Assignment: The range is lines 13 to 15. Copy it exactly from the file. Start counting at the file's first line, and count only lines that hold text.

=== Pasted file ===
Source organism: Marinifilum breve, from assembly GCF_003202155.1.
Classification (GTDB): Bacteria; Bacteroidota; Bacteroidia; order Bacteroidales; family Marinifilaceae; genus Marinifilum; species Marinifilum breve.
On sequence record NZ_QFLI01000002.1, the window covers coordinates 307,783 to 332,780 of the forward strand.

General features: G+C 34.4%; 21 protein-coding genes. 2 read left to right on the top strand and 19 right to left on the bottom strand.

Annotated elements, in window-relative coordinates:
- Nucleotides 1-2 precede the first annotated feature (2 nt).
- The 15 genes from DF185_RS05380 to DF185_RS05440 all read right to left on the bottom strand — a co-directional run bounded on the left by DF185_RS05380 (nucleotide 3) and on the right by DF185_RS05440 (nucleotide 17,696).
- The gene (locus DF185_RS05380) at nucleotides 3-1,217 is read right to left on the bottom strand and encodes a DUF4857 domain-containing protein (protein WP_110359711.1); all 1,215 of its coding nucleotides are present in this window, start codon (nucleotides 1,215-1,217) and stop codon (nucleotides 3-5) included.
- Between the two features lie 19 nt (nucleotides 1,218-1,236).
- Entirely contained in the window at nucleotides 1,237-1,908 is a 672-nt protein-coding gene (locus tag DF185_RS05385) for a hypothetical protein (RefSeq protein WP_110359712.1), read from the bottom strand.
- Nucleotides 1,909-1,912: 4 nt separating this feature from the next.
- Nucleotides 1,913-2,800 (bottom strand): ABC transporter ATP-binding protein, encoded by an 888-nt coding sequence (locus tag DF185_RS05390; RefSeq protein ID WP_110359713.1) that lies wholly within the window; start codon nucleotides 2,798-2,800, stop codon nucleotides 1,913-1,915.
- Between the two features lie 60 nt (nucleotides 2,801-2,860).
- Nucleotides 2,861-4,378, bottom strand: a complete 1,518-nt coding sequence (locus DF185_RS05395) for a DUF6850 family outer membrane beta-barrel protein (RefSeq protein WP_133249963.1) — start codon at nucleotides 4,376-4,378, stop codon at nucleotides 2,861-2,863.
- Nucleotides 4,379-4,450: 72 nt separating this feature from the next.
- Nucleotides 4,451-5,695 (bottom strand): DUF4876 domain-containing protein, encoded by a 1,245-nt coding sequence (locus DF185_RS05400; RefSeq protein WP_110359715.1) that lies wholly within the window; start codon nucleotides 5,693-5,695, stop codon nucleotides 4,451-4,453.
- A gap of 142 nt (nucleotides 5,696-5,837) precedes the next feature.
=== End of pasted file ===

- Between the two features lie 60 nt (nucleotides 2,801-2,860).
- Nucleotides 2,861-4,378, bottom strand: a complete 1,518-nt coding sequence (locus DF185_RS05395) for a DUF6850 family outer membrane beta-barrel protein (RefSeq protein WP_133249963.1) — start codon at nucleotides 4,376-4,378, stop codon at nucleotides 2,861-2,863.
- Nucleotides 4,379-4,450: 72 nt separating this feature from the next.